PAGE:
- Three Recent OIG Opinions Provide Guidance on Permissible Payments for Marketing Activity in Sleep Center Arrangements
- February 8, 2011
- Law Firm: Drinker Biddle Reath LLP - Philadelphia Office
Per-test marketing fees paid by hospitals to sleep centers have recently come under fire from the Office of Inspector General of the U.S. Department of Health and Human Services (OIG) in a set of three recent advisory opinions on arrangements between hospitals and sleep-testing providers. The OIG approved a fixed fee arrangement for a sleep center to provide marketing services on behalf of a hospital in one opinion, but condemned a separate deal in which a per-test fee covered both marketing services and all other services of the sleep center. In the third case, the OIG approved a per-test fee for sleep center services which excluded marketing.
OIG Advisory Opinions 10-23, 10-24 and 10-14 described essentially the same arrangement: a sleep-testing provider furnished equipment, technology, supplies and staff necessary to operate a hospital's sleep center; the hospital provided the space, utilities, housekeeping, communications, pharmacy and other support services for the sleep center. In two cases (Opinions 10-23 and 10-24), the sleep-testing provider also furnished marketing and education services for the sleep center. The sleep center in Opinion 10-23 provided a part-time marketing manager who, among other things, would visit the offices of potential physician referrals sources and educate the physicians and their staff about the hospital's sleep-testing services and the test ordering process. In Opinion 10-24, the sleep center provided the same marketing services on a full-time basis. Both arrangements contained various safeguards, including: the sleep-testing provider's compensation was represented to be fair market value; no physician ownership in the sleep-testing provider; and no ancillary services were provided by the sleep-testing provider. The sleep-testing provider in Opinion 10-14 did not provide any marketing or external education services for the hospital.
The OIG approved a separate fixed fee for marketing services in Opinion 10-24, which also involved two other distinct fixed fees (one for equipment and one for staff and other services and supplies). In Opinion 10-23, however, the OIG disapproved an all-inclusive per-test fee the hospital paid to the sleep-testing provider to cover all services, including marketing, equipment, staff and others. Despite the safeguards, the OIG declared that the hospital's payment of an all-inclusive per-test fee could result in the OIG imposing sanctions under the OIG's exclusionary authority at Section 1128(b)(7) of the Social Security Act, or the civil monetary penalty provision at Section 1128(a)(7) of the SSA, as relating to prohibited acts under the federal Anti-Kickback Statute.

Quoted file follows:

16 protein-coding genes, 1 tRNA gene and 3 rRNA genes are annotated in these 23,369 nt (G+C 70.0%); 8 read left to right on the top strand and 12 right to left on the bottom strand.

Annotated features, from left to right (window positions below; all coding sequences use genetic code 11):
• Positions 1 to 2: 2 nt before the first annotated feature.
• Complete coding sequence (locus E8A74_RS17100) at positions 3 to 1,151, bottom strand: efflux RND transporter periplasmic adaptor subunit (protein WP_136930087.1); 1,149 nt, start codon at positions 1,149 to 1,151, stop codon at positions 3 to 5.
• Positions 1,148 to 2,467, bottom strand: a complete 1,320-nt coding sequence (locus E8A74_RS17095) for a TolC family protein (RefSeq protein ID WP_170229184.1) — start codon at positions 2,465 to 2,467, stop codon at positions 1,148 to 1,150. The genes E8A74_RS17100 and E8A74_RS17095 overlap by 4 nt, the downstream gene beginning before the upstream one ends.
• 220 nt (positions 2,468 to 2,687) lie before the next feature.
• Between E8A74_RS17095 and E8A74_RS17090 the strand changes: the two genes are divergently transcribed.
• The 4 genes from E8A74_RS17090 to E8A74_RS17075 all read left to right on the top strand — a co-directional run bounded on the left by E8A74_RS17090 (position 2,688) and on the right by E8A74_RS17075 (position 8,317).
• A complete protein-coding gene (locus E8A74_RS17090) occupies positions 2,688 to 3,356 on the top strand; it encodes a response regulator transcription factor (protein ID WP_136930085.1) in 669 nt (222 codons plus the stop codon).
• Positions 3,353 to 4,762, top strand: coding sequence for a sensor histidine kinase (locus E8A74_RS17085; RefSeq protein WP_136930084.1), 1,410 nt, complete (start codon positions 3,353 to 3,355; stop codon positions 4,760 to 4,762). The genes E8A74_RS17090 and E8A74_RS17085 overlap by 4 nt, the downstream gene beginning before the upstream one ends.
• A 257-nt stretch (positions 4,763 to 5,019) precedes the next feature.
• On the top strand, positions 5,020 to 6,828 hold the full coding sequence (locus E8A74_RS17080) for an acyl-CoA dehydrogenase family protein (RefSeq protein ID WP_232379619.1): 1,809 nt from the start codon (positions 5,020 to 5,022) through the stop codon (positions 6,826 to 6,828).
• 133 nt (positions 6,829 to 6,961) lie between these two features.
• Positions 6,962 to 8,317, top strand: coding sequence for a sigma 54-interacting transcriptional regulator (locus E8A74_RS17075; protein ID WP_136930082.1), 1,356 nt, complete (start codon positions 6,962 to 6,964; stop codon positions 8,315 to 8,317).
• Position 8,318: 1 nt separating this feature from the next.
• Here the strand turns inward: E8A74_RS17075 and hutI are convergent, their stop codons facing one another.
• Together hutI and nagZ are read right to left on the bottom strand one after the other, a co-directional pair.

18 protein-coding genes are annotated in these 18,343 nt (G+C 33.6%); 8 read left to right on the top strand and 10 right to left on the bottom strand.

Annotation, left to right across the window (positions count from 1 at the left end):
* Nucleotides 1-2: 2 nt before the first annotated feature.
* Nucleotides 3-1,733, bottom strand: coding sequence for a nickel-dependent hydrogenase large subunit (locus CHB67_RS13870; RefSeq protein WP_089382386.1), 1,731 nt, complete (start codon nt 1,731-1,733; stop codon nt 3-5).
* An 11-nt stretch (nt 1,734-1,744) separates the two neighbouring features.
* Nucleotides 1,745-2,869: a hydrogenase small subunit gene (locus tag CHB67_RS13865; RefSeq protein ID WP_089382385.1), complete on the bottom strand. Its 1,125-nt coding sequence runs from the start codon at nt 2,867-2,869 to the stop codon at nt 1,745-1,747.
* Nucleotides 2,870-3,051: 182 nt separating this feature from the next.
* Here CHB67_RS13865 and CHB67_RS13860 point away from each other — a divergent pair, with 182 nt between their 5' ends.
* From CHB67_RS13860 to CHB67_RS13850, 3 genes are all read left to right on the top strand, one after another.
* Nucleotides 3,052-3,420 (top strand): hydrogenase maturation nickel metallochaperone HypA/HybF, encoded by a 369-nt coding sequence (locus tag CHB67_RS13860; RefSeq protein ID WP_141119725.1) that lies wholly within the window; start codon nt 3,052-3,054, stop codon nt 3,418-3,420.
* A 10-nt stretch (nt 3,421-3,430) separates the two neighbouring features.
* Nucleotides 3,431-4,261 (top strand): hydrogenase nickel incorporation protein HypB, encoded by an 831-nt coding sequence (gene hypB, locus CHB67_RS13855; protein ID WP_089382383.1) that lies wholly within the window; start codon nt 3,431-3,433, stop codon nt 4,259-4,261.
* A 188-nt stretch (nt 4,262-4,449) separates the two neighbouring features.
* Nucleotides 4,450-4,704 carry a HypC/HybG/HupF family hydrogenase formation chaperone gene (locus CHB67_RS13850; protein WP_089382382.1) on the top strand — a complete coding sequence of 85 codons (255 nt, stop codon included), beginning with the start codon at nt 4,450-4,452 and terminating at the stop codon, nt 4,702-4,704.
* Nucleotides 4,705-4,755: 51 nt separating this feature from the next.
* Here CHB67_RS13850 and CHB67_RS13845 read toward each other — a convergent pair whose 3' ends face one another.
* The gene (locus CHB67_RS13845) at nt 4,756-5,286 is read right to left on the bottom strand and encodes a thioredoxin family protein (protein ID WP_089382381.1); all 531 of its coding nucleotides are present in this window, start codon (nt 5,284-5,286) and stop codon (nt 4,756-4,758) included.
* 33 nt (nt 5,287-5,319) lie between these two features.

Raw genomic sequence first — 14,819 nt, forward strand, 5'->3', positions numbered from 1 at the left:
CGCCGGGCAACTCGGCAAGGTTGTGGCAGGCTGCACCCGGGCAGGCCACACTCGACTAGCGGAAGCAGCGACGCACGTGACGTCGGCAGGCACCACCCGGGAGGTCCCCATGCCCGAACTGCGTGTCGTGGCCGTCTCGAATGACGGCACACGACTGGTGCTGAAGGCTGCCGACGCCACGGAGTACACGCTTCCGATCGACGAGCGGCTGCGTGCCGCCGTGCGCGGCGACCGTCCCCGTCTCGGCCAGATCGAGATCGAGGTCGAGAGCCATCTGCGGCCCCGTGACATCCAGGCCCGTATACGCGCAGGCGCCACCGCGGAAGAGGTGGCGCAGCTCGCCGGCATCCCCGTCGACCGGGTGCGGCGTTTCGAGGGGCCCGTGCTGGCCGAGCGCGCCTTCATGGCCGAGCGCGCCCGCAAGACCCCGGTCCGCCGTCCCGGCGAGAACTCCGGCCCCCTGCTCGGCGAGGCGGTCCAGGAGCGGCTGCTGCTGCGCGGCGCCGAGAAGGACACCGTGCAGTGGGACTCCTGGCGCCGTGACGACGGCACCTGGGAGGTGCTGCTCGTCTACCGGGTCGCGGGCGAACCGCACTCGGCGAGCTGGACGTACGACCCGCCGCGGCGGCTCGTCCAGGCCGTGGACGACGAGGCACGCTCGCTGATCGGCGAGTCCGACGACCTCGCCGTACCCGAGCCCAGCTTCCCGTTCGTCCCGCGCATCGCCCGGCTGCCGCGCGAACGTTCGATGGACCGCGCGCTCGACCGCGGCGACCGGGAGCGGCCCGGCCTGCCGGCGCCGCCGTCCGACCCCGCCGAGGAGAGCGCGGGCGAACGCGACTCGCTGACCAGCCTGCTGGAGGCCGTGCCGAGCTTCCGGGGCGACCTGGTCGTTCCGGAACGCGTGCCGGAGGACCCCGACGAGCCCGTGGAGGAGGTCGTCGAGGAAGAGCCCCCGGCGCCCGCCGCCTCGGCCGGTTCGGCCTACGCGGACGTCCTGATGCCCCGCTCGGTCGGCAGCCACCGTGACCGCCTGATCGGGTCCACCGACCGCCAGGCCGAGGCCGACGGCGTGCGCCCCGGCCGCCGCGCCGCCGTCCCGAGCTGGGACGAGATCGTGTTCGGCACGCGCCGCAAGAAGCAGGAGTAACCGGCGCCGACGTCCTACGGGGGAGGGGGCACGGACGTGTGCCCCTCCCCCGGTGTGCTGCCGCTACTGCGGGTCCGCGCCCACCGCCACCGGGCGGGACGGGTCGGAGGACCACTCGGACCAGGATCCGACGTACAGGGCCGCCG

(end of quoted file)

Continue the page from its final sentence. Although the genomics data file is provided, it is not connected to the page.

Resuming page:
The OIG stated in Opinion 10-23 "[m]arketing fees paid on the basis of successful orders for items or services are inherently subject to abuse because they are linked to business generated by the marketer. Because the Requestor receives a fee each time its marketing efforts are successful, the Requestor's financial incentive to arrange for or recommend the Hospital's sleep testing facility is heightened." The OIG did not find the same risk in Opinion 10-24, noting that the separate fee for marketing in that arrangement would be set in advance and therefore would not vary based on the value and volume of referrals. The OIG stated, "even though the Requestor would be in a position to influence the generation of 'under arrangements' business, the provision of full-time services combined with the aggregate, set in advance, fair market value fee structure of the Proposed Arrangement (including the fees for the equipment rental, as-needed services and supplies, and marketing), which does not vary based on the value or volume of referrals or tests performed, would mitigate against any undue or additional incentive to generate unnecessary or an increased volume of sleep tests."
Although it has a long-standing dislike for per-click fees generally, in Opinion 10-14 the OIG opined that a per-test fee for an arrangement similar to the other two would be permissible because the sleep-testing provider did not provide marketing or educational services that would create an incentive for the sleep-testing provider to refer to the sleep center. In approving the per-test fee, the OIG stated "the per-test fee takes into account only items and services provided by Requestor that are necessary to perform sleep testing services for patients admitted to the Hospital and does not include amounts attributable to ancillary services and supplies that Requestor does not provide under the Arrangement (such as marketing or DME) or other items or services not integral to furnishing sleep studies."